August 22, 2006
Contact: Sarah Nelson, 581-3454
FOR IMMEDIATE RELEASE
UMaine research on mercury pollution featured at international meeting
Madison, WI – Eleven different UMaine scientists, students and alumni who study various aspects of mercury pollution presented their work at the Eighth International Conference on Mercury as a Global Pollutant earlier this month.
Approximately 1,200 people attended the conference, the largest meeting dedicated to mercury pollution ever in the world. The 11 UMaine presenters helped show the international scientific community that the University of Maine is at the forefront of research into the extent and effects of environmental mercury pollution.
Sarah J. Nelson of the Senator George J. Mitchell Center at the University of Maine gave an oral presentation about her research into winter mercury deposition and cycling at Acadia National Park. Nelson's dissertation work is evaluating the chemistry of snow in long-term research watersheds at the park. Her co-authors were Kenneth B. Johnson of the Mitchell Center, David Krabbenhoft from the U.S. Geological Survey in Middleton, Wisconsin, Cynthia Loftin from the Maine Cooperative Fish and Wildlife Research Unit, and Kathleen Weathers from the Institute of Ecosystem Studies in Millbrook, NY.
Dianne Kopec, graduate student in the Department of Biological Sciences, presented her findings on mercury contamination of harbor seals in the Gulf of Maine. Kopec has looked at whether harbor seals preferentially prey on fish that are higher in mercury, which would contribute to the sharp rise in mercury biomagnification in seals and other top predators. Kopec collaborated with Adria Elskus of the USGS Maine Field Office and Department of Biological Sciences, Luke Whitman, a recent graduate of the Department of Biological Sciences, and Rebecca Van Beneden of the School of Marine Sciences and Biochemistry, Microbiology and Molecular Biology.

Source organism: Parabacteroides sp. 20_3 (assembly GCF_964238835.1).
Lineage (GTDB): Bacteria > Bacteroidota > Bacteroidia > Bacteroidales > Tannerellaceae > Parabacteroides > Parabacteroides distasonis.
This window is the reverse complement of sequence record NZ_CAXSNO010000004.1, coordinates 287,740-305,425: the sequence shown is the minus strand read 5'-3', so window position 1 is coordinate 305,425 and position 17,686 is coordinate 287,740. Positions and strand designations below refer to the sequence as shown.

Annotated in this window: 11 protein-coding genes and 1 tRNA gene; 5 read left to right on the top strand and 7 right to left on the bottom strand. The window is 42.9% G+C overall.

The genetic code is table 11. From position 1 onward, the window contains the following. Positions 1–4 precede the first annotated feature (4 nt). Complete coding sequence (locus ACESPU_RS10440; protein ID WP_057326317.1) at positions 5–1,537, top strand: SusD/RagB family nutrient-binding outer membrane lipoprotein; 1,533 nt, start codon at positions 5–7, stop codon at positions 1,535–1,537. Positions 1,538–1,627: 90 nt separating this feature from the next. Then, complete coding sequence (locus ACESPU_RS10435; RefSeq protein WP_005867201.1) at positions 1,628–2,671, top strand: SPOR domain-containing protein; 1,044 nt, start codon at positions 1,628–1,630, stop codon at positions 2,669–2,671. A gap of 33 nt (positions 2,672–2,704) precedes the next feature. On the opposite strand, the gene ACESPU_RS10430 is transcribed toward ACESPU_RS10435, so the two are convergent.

PhD candidate Karen Merritt and Aria Amirbahman of the Department of Civil and Environmental Engineering displayed a poster summarizing their work on mercury cycling in the Penobscot River estuary. Merritt's work is focusing on the part of the river that is contaminated downstream from the former Holtrachem plant in Orrington, ME. Dr. Amirbahman also led a platform presentation about mercury pollution across the United States with UMaine PhD alumnus Michael Bank, who is currently at the Harvard School of Public Health. Their talk was co-authored by UMaine alumnus Jeffrey Crocker, David Senn and James Shine from the Harvard School of Public Health, Edward Chesney and Nancy Rabalais from the Louisiana Universities Marine Consortium, and Jennifer Jay of University of California-LA.